50. 50. Marc Imhotep Cray, M.D. Chemical Mediators of Inflammation (2) 50 Chemicals that are released from damaged tissues and inflammatory cells orchestrates inflammatory process  e.g. histamine, prostaglandins, leukotrienes & TNF-α Protein cascades originating within plasma are also important in regulating response to tissue injury  e.g. coagulation, fibrinolytic, complement and kinin cascades
  51. 51. Marc Imhotep Cray, M.D. Inflammation Resolution 51  Resolution of inflammation is associated with organization of inflammatory reaction:  granulation tissue formation and  myofibroblast proliferation followed by  A variable degree of collagen deposition (fibrous scarring) o Collagen deposition more pronounced if inflammatory process has been prolonged
  52. 52. Marc Imhotep Cray, M.D. Tissue Injury and Healing 52  Tissue injury is usually followed by hemostasis= inflammatory response  tissue restructuring w a variable degree of scarring  Factors impairing healing include:  old age  poor nutritional state  excessive tissue damage  poor apposition of wound edges (or bony fragments after a fracture)  presence of foreign material  poor blood supply  infection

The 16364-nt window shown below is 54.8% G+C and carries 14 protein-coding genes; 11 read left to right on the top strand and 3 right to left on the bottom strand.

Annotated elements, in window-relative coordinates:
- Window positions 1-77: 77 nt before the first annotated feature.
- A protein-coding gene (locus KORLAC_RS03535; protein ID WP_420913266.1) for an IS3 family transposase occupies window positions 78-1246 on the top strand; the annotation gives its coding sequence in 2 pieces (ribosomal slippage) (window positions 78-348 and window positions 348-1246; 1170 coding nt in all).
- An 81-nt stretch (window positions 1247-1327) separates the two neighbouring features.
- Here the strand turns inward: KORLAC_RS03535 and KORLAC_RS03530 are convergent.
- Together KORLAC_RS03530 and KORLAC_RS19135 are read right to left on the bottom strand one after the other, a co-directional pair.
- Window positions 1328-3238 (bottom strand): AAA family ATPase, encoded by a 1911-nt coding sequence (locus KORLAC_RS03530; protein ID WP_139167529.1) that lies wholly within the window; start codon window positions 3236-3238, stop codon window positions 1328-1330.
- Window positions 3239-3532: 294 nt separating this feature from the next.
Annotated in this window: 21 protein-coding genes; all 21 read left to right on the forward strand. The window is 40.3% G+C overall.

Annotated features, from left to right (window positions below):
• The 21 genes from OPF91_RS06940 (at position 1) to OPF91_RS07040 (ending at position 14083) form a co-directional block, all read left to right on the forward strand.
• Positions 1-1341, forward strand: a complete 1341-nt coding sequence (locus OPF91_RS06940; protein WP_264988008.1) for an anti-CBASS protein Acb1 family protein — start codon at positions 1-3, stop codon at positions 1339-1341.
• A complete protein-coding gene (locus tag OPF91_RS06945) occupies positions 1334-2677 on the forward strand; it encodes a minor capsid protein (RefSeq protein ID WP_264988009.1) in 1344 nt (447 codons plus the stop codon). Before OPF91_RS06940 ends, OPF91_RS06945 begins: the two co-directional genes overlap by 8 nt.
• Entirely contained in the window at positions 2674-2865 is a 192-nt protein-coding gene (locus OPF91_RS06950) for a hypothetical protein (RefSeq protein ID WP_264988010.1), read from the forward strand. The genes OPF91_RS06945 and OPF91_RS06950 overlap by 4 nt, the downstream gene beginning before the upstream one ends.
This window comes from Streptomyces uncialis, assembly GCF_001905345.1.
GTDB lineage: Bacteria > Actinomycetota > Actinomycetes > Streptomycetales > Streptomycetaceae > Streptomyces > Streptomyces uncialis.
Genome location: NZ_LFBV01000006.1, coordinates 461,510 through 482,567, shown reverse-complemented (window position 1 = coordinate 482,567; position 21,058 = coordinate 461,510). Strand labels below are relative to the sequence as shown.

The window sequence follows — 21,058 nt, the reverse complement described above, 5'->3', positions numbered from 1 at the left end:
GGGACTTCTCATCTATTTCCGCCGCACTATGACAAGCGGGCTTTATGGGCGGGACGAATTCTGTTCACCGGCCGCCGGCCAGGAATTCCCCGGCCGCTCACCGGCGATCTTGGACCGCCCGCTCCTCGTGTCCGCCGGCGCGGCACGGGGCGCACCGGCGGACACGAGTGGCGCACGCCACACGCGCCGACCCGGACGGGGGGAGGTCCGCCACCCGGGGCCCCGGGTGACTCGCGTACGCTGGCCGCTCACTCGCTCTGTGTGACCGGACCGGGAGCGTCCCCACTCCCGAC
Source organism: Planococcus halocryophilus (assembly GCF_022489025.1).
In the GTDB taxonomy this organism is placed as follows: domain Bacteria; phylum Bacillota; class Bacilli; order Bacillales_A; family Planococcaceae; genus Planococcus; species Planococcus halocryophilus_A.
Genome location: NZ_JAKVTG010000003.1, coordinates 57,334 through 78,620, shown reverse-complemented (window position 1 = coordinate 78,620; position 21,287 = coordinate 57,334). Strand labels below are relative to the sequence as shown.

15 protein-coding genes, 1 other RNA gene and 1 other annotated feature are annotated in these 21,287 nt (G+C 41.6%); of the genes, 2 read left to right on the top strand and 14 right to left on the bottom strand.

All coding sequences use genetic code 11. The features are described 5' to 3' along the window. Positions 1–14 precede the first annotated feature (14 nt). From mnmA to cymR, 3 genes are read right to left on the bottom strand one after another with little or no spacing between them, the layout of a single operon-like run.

53. 53. 53 1.Tissue injury results in immediate and prolonged vascular changes. Chemical mediators and damaged tissue cells stimulate vasodilation and vascular injury leading to 2. leakage of fluid into tissues (edema) 3. Platelets are activated to initiate clot formation and hemostasis and increase vascular permeability via histamine release 4. Vascular endothelial cells contribute to clot formation, anchor circulating neutrophils via upregulated adhesion molecules and retract to allow increased vascular permeability to plasma and inflammatory cells at same time 5. microbes (red rods) initiate activation of the complement cascade, which, along with soluble mediators from macrophages, 6. recruits neutrophils to site of tissue injury. 7. Phagocytosis (See next sequence of slides.): Neutrophils and macrophages eliminate microbes and remove damaged tissue so that repair can begin Rubin R and Strayer DS Eds. Rubin’s Pathology: Clinicopathologic Foundations of Medicine, 6th Ed. Baltimore: Lippincott Williams & Wilkins, 2012. Summary of inflam. response to injury